The Dish That Made Me a Writer

A chewy, unappetizing, strawberry cream cheese-filled crêpe ruined my career. Or at least, the career I wanted, or thought I wanted. I’ll explain.

Last week, on Top Chef, the cheftestants were given the challenge to cook the dish that made them want to be a chef.

(Don’t worry – no spoilers here.)

The chefs dug deep in their emotional archives to find the flavors attached to the moment when each of them knew he/she would be a chef.

This got me to thinking. Obviously, I’m not a chef, but there was a point in my life where I wanted nothing more than to be a pastry chef. And in the reverse of the Top Chef challenge, I started thinking about the dish that made me realize I was never going to achieve that goal – I would not become a chef.

I was a senior in high school. I had been cooking regularly at my dad’s apartment for years, growing more adventurous over the years, trying recipes for caramel sauce and funnel cakes, crafting Thanksgiving dinners and making truffles. My dad gave me free reign over the kitchen, which is where I spent most of my time at his house. It got to the point where burns and cuts on my fingers didn’t even faze me anymore. The kitchen was my home. I felt there was nothing I couldn’t do.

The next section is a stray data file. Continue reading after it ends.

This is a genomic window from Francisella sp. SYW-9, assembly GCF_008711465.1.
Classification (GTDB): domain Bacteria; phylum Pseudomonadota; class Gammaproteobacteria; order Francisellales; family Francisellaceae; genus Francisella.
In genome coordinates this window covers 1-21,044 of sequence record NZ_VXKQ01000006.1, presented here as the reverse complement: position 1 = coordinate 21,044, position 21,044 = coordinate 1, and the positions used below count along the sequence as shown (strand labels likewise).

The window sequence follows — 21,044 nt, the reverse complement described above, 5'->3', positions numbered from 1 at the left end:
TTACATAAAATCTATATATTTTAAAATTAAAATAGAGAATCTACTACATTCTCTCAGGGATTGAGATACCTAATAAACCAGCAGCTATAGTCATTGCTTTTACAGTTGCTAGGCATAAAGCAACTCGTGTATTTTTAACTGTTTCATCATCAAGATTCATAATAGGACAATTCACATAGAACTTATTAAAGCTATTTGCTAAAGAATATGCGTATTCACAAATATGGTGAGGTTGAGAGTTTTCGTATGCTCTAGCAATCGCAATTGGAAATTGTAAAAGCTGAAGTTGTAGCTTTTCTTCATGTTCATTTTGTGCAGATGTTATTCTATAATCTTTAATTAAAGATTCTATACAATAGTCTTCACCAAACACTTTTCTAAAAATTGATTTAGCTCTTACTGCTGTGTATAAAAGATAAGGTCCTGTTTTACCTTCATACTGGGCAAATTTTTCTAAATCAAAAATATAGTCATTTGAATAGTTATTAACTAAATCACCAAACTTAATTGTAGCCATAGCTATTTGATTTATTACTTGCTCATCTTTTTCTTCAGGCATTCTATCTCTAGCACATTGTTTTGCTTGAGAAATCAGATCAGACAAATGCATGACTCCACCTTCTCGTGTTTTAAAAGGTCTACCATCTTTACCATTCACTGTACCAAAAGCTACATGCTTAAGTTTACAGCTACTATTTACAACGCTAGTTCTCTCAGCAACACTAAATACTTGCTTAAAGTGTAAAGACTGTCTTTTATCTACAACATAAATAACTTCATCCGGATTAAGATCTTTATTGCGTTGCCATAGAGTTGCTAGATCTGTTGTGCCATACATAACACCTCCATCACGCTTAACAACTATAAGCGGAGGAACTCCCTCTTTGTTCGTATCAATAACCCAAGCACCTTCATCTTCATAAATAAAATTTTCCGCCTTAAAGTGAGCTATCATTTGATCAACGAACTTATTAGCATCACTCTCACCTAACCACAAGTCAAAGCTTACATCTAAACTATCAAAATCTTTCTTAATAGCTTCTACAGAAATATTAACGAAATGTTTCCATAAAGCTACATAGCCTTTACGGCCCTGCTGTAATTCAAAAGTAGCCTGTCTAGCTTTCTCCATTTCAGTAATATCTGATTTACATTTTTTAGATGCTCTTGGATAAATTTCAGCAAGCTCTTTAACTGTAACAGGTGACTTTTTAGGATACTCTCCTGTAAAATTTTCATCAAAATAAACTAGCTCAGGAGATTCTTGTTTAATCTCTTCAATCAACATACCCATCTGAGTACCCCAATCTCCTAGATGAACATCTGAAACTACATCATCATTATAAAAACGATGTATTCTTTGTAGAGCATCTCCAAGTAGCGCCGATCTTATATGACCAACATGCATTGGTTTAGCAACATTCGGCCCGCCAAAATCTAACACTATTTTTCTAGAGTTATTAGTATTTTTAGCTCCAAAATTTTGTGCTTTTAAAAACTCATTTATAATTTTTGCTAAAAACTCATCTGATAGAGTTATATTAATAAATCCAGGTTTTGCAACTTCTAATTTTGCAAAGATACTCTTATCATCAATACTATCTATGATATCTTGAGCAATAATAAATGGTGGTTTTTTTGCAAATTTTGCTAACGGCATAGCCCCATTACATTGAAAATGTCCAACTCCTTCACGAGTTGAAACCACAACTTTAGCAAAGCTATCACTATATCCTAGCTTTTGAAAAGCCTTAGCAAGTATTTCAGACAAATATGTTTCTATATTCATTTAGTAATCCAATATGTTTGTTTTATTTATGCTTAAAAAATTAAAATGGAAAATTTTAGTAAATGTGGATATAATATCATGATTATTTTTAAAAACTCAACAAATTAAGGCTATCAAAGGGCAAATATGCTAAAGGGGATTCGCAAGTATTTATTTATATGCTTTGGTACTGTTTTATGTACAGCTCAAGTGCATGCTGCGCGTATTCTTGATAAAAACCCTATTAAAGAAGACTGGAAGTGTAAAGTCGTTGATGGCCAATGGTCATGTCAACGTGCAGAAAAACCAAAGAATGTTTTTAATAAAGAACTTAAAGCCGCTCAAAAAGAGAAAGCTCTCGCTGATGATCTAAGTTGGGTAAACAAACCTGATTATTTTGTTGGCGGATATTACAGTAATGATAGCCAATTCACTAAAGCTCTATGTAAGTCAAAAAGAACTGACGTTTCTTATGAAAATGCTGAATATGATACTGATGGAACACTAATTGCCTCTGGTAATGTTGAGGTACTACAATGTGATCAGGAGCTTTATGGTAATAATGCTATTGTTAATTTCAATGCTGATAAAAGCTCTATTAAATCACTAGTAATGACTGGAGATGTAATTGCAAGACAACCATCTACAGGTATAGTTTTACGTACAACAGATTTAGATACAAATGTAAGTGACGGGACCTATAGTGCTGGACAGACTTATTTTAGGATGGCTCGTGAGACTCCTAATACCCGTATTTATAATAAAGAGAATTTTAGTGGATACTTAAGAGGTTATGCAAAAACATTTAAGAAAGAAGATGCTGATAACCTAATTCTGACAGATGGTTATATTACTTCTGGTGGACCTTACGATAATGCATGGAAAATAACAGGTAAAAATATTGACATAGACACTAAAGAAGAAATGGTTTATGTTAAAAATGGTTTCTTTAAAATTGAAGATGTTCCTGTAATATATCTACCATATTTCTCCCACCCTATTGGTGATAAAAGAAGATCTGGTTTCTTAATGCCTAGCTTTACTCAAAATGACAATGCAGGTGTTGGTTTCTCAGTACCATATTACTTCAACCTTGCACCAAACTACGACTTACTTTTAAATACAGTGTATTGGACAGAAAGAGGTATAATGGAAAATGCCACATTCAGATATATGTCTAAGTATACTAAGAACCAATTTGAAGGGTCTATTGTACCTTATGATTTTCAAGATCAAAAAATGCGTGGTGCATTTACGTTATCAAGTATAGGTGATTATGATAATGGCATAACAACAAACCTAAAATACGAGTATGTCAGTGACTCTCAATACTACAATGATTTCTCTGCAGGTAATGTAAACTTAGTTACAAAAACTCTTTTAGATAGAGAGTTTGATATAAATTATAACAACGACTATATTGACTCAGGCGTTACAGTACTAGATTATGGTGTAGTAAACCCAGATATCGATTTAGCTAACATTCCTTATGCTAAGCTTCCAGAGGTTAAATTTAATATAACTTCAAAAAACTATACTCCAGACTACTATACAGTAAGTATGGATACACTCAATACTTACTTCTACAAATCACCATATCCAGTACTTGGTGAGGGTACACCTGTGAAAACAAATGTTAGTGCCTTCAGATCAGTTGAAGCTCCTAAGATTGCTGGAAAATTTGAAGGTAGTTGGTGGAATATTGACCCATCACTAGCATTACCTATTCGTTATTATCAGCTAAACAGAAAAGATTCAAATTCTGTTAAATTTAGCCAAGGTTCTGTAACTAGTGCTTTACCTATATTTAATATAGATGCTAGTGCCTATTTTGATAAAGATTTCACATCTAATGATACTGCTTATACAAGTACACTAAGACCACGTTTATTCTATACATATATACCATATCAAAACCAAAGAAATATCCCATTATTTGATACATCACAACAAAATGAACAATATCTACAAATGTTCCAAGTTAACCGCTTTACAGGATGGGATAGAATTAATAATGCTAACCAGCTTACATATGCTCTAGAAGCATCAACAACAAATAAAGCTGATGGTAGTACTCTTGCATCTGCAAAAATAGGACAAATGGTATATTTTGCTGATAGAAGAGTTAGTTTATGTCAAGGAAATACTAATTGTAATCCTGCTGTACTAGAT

Except go to culinary school. That ish is expensive! The school I wanted to go to was Johnson & Wales, to the tune of $18,000 per semester.

The only way I could go was to win a scholarship contest. The rules were simple:  you had three hours (or it could have been 90 minutes, but three hours seems more likely) to cook a dish. It had to taste great, look flawless and artful, and you had to maintain mise en place in your kitchen.

I started by looking up mise en place (which shows you how unprepared I was for this challenge). Derived from the French translation “everything in its place,” mise en place means that you maintain an orderliness to your kitchen. No towels flung about, no spilling on the counter, no fishing for measuring spoons and no guesstimating. Everything had to be precise and orderly. Ask my fiancee – this is not at all how I cook. So, that was my first problem.

The second problem was that I chose a recipe I had never made before:  crêpes with a strawberry cream cheese filling and drizzled with a strawberry sauce. Easy enough, right? They’re just really thin pancakes.

I set up my mom’s kitchen with little Pyrex bowls full of the ingredients. I donned my chef’s jacket. I banned everyone from the kitchen, set the oven timer for three hours, and went to work.

I’ll spare you the play-by-play, but about two hours later, my mom checked on me. I was a mess. Nothing was going right. It took me forever to get the hang of flipping the crêpes. My strawberry cream cheese tasted disgusting, and by the time I plated the whole thing, the kitchen looked like a disaster area, and there on the plate was a pale, flaccid, rolled up crêpe, drizzled with a clumsy zigzag of strawberry sauce.